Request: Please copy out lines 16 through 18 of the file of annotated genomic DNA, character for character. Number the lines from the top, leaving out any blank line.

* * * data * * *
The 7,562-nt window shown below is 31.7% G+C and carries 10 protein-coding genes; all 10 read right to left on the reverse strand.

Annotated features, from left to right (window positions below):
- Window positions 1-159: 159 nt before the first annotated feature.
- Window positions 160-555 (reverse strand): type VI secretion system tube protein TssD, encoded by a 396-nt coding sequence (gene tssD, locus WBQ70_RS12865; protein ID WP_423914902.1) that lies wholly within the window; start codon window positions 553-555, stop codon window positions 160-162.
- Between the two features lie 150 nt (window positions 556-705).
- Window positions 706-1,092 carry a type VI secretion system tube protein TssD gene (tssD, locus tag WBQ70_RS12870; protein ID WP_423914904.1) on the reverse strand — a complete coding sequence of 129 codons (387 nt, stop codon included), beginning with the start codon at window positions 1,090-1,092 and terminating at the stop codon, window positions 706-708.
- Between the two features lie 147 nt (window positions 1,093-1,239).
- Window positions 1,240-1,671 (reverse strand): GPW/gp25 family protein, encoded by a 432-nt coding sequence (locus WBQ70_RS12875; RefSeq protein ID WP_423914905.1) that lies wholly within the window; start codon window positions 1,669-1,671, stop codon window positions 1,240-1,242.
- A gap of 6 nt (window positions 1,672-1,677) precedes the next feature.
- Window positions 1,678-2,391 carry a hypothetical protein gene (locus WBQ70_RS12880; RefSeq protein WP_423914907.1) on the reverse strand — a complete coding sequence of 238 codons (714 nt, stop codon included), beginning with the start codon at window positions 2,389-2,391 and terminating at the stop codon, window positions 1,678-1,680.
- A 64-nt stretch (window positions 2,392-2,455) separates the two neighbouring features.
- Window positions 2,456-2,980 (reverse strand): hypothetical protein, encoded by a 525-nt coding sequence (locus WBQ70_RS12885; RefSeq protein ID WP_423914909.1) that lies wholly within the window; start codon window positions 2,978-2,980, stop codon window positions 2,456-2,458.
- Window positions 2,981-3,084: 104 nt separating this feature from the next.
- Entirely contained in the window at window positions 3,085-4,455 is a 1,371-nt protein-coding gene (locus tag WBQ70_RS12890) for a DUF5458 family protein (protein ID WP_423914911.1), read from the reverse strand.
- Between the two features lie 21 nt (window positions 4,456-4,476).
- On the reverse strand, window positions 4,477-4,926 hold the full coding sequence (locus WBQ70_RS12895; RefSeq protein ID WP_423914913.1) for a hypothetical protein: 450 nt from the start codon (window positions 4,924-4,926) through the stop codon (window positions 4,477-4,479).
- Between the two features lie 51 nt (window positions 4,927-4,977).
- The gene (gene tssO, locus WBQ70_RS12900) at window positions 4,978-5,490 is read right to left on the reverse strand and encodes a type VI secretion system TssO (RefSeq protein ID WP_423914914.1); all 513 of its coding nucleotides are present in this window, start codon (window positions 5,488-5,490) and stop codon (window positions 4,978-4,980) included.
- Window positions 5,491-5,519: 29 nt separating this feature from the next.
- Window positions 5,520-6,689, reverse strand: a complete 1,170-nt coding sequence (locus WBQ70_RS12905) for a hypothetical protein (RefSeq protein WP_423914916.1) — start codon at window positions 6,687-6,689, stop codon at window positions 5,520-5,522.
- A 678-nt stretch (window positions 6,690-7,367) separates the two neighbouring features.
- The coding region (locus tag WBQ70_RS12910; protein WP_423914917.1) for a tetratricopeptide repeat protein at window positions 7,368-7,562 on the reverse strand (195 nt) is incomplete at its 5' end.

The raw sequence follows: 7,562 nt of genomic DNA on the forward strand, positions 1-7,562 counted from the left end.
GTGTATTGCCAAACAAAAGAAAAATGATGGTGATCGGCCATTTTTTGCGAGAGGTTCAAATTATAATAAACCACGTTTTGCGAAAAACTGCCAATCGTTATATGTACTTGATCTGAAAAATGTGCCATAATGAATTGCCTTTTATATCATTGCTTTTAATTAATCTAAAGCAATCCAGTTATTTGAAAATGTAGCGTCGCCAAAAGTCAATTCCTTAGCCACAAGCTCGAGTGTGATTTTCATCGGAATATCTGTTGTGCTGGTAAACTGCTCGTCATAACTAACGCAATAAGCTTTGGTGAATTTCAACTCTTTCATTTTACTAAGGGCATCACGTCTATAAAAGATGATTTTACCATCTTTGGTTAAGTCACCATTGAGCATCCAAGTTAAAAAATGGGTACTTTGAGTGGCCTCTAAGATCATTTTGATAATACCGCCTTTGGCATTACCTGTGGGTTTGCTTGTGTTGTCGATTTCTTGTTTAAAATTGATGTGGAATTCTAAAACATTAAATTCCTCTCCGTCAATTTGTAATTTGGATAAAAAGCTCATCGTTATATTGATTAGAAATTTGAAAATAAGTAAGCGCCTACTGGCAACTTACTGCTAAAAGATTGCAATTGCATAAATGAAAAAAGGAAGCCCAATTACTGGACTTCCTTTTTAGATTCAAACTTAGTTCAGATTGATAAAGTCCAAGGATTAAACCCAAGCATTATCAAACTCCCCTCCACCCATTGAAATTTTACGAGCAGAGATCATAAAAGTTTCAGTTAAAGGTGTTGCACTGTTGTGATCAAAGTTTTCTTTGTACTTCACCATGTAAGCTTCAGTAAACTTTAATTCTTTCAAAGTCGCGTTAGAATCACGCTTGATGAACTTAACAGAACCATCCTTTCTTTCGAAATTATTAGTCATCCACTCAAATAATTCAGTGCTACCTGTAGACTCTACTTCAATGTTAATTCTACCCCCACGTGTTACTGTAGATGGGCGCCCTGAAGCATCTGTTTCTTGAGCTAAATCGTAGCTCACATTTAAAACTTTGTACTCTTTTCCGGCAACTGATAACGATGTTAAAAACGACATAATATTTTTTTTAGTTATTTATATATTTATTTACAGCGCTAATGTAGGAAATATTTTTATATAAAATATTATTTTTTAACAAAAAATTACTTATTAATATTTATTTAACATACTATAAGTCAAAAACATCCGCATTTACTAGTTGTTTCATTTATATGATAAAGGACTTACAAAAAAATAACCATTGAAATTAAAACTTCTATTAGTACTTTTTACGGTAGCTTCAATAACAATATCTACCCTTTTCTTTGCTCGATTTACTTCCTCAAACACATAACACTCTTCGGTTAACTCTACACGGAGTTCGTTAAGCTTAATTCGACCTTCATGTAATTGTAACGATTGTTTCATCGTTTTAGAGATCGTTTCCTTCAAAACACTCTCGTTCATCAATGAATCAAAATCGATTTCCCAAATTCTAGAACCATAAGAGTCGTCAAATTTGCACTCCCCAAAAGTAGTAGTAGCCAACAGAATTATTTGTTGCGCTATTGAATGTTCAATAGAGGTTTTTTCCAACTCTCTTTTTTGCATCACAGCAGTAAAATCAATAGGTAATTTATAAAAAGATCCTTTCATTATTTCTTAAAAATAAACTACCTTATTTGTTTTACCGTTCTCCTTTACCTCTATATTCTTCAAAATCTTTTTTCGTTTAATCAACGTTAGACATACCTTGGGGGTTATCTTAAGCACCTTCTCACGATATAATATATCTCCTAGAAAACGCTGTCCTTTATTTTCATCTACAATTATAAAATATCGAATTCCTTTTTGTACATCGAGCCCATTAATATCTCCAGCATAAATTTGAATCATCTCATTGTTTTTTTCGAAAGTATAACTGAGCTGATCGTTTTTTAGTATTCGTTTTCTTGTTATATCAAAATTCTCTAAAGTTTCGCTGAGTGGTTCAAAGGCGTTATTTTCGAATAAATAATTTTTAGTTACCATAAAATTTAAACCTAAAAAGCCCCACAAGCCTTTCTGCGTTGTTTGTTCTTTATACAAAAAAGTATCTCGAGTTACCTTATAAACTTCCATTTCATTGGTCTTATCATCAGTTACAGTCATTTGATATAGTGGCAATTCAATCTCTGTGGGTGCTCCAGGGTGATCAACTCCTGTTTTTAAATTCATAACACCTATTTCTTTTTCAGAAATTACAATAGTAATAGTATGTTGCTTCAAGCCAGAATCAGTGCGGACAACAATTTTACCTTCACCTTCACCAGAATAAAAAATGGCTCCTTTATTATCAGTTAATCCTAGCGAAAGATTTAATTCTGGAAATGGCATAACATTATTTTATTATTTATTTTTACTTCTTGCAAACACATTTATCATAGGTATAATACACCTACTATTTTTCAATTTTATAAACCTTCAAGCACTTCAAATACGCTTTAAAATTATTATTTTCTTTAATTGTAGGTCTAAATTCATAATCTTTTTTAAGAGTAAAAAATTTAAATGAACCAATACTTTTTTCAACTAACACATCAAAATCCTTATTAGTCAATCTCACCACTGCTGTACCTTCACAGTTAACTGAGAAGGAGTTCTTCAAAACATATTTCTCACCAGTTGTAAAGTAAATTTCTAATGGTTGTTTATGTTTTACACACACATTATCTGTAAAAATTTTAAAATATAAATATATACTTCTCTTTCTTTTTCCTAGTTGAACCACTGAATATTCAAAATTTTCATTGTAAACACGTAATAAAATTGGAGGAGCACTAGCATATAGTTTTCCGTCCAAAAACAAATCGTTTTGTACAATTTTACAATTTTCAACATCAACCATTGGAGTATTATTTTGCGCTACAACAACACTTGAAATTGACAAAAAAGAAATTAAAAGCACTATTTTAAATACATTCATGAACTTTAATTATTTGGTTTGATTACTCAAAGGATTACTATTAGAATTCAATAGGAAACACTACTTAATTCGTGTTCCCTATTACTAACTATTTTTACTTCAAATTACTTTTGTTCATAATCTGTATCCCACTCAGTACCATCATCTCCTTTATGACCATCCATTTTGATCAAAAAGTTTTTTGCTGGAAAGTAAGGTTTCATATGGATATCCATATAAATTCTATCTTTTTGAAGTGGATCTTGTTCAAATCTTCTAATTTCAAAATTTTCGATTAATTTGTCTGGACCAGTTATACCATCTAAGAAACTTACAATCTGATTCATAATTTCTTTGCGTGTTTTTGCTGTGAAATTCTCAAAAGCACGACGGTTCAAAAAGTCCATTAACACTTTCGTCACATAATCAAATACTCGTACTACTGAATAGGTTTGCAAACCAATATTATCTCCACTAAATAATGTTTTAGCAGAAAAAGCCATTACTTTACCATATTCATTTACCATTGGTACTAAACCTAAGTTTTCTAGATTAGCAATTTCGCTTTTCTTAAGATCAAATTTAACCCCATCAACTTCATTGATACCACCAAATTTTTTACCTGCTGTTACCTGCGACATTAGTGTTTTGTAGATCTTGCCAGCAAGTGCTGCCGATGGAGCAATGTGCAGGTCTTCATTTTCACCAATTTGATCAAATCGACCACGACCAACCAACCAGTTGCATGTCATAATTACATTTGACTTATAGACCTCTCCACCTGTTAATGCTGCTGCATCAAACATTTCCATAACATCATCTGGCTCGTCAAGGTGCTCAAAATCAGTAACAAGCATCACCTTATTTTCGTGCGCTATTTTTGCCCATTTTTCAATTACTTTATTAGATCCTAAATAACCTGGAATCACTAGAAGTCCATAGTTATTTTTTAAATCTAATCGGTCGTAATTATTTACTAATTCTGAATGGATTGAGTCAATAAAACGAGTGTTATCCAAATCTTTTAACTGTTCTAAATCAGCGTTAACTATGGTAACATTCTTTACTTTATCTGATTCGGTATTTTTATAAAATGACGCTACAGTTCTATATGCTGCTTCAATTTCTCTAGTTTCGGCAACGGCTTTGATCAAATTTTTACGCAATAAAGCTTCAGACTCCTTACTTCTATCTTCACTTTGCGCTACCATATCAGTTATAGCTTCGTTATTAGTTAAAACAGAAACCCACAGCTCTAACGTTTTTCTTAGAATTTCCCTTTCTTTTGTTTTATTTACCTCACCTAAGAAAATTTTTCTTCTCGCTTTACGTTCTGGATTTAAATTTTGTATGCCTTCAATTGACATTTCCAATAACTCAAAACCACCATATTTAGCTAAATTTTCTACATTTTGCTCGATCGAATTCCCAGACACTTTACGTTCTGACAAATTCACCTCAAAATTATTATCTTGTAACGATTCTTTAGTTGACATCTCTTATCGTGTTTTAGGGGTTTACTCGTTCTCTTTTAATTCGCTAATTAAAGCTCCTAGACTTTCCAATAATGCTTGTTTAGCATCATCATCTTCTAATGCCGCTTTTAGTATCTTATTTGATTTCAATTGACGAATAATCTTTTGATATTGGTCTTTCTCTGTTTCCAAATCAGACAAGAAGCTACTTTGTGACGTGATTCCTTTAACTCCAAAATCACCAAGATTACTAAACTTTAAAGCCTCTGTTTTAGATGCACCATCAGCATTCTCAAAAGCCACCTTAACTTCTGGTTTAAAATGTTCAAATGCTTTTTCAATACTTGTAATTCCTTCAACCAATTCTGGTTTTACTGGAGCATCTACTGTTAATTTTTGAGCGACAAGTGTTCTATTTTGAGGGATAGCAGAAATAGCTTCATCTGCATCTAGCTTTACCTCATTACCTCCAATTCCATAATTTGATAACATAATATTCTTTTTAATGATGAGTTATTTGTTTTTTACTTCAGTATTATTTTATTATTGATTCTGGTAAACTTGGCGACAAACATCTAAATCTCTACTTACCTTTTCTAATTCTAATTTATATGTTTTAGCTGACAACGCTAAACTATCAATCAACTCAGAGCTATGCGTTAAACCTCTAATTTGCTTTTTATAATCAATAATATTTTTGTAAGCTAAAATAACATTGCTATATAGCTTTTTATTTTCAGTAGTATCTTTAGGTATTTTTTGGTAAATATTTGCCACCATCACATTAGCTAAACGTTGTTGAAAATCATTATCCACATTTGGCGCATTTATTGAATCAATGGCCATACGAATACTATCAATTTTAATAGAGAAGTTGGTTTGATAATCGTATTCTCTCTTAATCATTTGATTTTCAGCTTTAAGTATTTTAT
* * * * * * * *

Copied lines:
- On the reverse strand, window positions 4,477-4,926 hold the full coding sequence (locus WBQ70_RS12895; RefSeq protein ID WP_423914913.1) for a hypothetical protein: 450 nt from the start codon (window positions 4,924-4,926) through the stop codon (window positions 4,477-4,479).
- Between the two features lie 51 nt (window positions 4,927-4,977).
- The gene (gene tssO, locus WBQ70_RS12900) at window positions 4,978-5,490 is read right to left on the reverse strand and encodes a type VI secretion system TssO (RefSeq protein ID WP_423914914.1); all 513 of its coding nucleotides are present in this window, start codon (window positions 5,488-5,490) and stop codon (window positions 4,978-4,980) included.